New Vikings interim offensive coordinator Pat Shurmur was an under-the-radar tight ends coach around 6:30 Wednesday morning.
“I was in the office kind of doing my work,” Shurmur said during a press conference earlier this morning.
Boy, did things change in a hurry. Offensive coordinator Norv Turner went to coach Mike Zimmer’s office, resigned and then went and told Shurmur.
“Like everybody, I was surprised by Norv’s decision yesterday,” Shurmur said. “Norv told us he was going to step aside. And then Coach Zim came down and asked if I would move forward and help get a plan together and call the plays as we move forward.”
And that began a very long day for the Vikings coaching staff.
“The last few months with Norv have been meaningful to me,” Shurmur said. “I’ve known him. I’ve admired him. He and my uncle [Fritz Shurmur] worked together very closely. I’ve learned a lot of football and I’ve enjoyed working with him. Yesterday was a different day.”
Asked how much he’ll tweak Turner’s offense and play-calling habits, Shurmur said, “I don’t think you totally change what we’re doing offensively. I think there are certain things that may look different. You’ll have to tell me after the game. But I think what we need to do is coach better, play better and if everybody on the field and everybody involved in the offense makes one less mistake then we give ourselves the best chance to win.”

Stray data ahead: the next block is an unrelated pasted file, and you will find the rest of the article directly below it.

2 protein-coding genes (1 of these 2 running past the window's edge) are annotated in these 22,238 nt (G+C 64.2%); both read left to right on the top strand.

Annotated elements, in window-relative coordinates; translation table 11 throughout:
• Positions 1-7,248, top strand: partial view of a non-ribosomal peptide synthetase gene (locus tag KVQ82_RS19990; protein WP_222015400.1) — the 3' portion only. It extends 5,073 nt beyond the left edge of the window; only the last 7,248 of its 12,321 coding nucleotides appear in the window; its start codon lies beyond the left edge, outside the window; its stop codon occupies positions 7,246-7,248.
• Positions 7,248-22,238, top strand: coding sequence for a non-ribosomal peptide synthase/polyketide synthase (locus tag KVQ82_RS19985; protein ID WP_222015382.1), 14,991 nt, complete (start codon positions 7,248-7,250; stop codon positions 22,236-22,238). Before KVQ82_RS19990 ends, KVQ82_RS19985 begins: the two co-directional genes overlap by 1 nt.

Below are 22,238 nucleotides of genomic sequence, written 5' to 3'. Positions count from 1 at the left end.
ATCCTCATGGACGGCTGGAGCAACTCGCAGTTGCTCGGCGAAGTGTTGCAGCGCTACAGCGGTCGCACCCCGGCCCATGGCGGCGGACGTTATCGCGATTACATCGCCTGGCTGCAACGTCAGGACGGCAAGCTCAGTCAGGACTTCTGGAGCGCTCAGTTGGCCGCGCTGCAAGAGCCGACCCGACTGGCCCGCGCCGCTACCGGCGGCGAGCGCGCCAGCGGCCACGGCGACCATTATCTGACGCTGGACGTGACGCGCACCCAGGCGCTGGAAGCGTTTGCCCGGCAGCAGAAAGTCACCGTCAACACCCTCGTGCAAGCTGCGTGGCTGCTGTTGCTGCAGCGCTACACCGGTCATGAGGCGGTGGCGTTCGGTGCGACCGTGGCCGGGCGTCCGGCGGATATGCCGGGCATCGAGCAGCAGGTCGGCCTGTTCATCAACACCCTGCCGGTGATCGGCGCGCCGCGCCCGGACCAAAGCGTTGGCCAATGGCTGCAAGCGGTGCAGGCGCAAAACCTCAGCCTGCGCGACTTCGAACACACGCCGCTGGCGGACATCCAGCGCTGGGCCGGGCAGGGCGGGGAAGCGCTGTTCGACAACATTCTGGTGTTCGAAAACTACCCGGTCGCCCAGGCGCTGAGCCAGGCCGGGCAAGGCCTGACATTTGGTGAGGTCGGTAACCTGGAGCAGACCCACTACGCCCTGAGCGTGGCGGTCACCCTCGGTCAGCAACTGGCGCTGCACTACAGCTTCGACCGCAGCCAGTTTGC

He said having worked with quarterback Sam Bradford in two previous stints in St. Louis (2010) and Philadelphia (2015) will help. Unlike most offensive coordinators, including Turner, Shurmur said he will call the game from the sideline because he thinks that gives him better communication with the quarterback.
We’re at the halfway point of the NFL season, and Turner is the fourth offensive coordinator to step down or be fired. Buffalo, Baltimore and Jacksonville all fired their offensive coordinators.
Asked about the pressures of being an offensive coordinator, Shurmur smiled and said, “They get a lot of advice, don’t they?”
Asked about the challenges, he said, “You’re making decisions constantly and the situations change, so having the experience of having done it before helps you. Putting together a game plan that you can call the plays that are best for your players is important. And then being able to rep them so the players can execute them is the key. So that’s the challenge. You just have to go into it with a clear mind and as the game plays out, we have things we want to do in certain situations, and you try to give the players the best one. That’s the challenge.
“The pressure? That comes outside in, and I don’t think we worry about that.”
He says he never reads or listens to what’s being written or said. So we know he’s a smart fella.
“I’ve learned that over the years,” he said. “I frequently remind my mother to just quit reading that stuff.”
Asked if she offers him advice, Shurmur said, “No, because she keeps reading the stuff.”